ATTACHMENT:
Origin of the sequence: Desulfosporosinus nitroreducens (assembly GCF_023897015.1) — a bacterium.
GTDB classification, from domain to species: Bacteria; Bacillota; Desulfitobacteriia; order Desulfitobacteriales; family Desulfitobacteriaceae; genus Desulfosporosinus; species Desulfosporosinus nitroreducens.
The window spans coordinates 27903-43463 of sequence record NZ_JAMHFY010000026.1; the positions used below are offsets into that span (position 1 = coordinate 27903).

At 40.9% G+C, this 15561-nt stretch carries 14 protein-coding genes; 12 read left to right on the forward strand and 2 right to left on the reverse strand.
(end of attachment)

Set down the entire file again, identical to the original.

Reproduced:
Origin of the sequence: Desulfosporosinus nitroreducens (assembly GCF_023897015.1) — a bacterium.
GTDB classification, from domain to species: Bacteria; Bacillota; Desulfitobacteriia; order Desulfitobacteriales; family Desulfitobacteriaceae; genus Desulfosporosinus; species Desulfosporosinus nitroreducens.
The window spans coordinates 27903-43463 of sequence record NZ_JAMHFY010000026.1; the positions used below are offsets into that span (position 1 = coordinate 27903).

At 40.9% G+C, this 15561-nt stretch carries 14 protein-coding genes; 12 read left to right on the forward strand and 2 right to left on the reverse strand.